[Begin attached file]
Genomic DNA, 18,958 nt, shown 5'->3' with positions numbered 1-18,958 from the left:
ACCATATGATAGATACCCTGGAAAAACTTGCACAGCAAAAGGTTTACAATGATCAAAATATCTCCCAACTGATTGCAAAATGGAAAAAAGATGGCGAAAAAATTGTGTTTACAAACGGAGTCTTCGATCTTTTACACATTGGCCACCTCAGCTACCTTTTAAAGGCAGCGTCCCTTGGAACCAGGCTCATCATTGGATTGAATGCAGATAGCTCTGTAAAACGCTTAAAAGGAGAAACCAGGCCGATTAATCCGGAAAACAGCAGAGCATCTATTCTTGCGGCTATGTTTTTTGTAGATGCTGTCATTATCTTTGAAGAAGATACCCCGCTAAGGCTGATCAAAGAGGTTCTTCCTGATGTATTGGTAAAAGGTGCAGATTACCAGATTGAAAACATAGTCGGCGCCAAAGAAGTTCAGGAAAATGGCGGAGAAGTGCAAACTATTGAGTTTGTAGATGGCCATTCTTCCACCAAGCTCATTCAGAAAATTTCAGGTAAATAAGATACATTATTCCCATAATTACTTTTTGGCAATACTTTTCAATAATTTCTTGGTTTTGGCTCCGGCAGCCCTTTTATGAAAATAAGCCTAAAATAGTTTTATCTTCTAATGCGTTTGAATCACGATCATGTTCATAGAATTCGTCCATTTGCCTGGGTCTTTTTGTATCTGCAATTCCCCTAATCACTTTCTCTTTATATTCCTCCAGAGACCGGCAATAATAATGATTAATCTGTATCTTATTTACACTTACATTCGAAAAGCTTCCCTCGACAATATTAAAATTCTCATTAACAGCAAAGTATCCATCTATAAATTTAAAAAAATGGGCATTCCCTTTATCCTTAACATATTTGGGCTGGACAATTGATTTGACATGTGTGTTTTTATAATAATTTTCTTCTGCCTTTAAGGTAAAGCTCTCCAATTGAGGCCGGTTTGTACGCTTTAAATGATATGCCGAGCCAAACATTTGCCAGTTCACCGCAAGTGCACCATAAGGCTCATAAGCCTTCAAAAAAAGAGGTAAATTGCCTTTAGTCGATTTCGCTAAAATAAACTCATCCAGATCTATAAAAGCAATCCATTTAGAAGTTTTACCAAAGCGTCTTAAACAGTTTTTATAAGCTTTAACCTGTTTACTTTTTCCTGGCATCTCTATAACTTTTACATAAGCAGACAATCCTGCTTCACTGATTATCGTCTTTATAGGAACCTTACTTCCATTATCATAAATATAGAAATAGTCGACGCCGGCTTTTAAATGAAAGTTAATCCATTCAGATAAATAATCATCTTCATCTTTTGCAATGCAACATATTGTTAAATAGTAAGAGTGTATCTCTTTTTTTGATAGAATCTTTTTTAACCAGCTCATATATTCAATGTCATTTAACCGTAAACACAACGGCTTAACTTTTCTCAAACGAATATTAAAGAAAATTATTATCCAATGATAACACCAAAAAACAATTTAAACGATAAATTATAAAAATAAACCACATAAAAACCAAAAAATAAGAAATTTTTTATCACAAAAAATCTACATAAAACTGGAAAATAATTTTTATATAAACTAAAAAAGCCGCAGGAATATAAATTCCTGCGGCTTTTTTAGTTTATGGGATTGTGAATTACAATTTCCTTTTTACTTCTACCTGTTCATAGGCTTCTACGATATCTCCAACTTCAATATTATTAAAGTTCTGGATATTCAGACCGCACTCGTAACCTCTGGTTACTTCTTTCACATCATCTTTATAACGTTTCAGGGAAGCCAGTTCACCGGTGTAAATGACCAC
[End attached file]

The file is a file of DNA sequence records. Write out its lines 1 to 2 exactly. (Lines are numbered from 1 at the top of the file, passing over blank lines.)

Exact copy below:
Genomic DNA, 18,958 nt, shown 5'->3' with positions numbered 1-18,958 from the left:
ACCATATGATAGATACCCTGGAAAAACTTGCACAGCAAAAGGTTTACAATGATCAAAATATCTCCCAACTGATTGCAAAATGGAAAAAAGATGGCGAAAAAATTGTGTTTACAAACGGAGTCTTCGATCTTTTACACATTGGCCACCTCAGCTACCTTTTAAAGGCAGCGTCCCTTGGAACCAGGCTCATCATTGGATTGAATGCAGATAGCTCTGTAAAACGCTTAAAAGGAGAAACCAGGCCGATTAATCCGGAAAACAGCAGAGCATCTATTCTTGCGGCTATGTTTTTTGTAGATGCTGTCATTATCTTTGAAGAAGATACCCCGCTAAGGCTGATCAAAGAGGTTCTTCCTGATGTATTGGTAAAAGGTGCAGATTACCAGATTGAAAACATAGTCGGCGCCAAAGAAGTTCAGGAAAATGGCGGAGAAGTGCAAACTATTGAGTTTGTAGATGGCCATTCTTCCACCAAGCTCATTCAGAAAATTTCAGGTAAATAAGATACATTATTCCCATAATTACTTTTTGGCAATACTTTTCAATAATTTCTTGGTTTTGGCTCCGGCAGCCCTTTTATGAAAATAAGCCTAAAATAGTTTTATCTTCTAATGCGTTTGAATCACGATCATGTTCATAGAATTCGTCCATTTGCCTGGGTCTTTTTGTATCTGCAATTCCCCTAATCACTTTCTCTTTATATTCCTCCAGAGACCGGCAATAATAATGATTAATCTGTATCTTATTTACACTTACATTCGAAAAGCTTCCCTCGACAATATTAAAATTCTCATTAACAGCAAAGTATCCATCTATAAATTTAAAAAAATGGGCATTCCCTTTATCCTTAACATATTTGGGCTGGACAATTGATTTGACATGTGTGTTTTTATAATAATTTTCTTCTGCCTTTAAGGTAAAGCTCTCCAATTGAGGCCGGTTTGTACGCTTTAAATGATATGCCGAGCCAAACATTTGCCAGTTCACCGCAAGTGCACCATAAGGCTCATAAGCCTTCAAAAAAAGAGGTAAATTGCCTTTAGTCGATTTCGCTAAAATAAACTCATCCAGATCTATAAAAGCAATCCATTTAGAAGTTTTACCAAAGCGTCTTAAACAGTTTTTATAAGCTTTAACCTGTTTACTTTTTCCTGGCATCTCTATAACTTTTACATAAGCAGACAATCCTGCTTCACTGATTATCGTCTTTATAGGAACCTTACTTCCATTATCATAAATATAGAAATAGTCGACGCCGGCTTTTAAATGAAAGTTAATCCATTCAGATAAATAATCATCTTCATCTTTTGCAATGCAACATATTGTTAAATAGTAAGAGTGTATCTCTTTTTTTGATAGAATCTTTTTTAACCAGCTCATATATTCAATGTCATTTAACCGTAAACACAACGGCTTAACTTTTCTCAAACGAATATTAAAGAAAATTATTATCCAATGATAACACCAAAAAACAATTTAAACGATAAATTATAAAAATAAACCACATAAAAACCAAAAAATAAGAAATTTTTTATCACAAAAAATCTACATAAAACTGGAAAATAATTTTTATATAAACTAAAAAAGCCGCAGGAATATAAATTCCTGCGGCTTTTTTAGTTTATGGGATTGTGAATTACAATTTCCTTTTTACTTCTACCTGTTCATAGGCTTCTACGATATCTCCAACTTCAATATTATTAAAGTTCTGGATATTCAGACCGCACTCGTAACCTCTGGTTACTTCTTTCACATCATCTTTATAACGTTTCAGGGAAGCCAGTTCACCGGTGTAAATGACCAC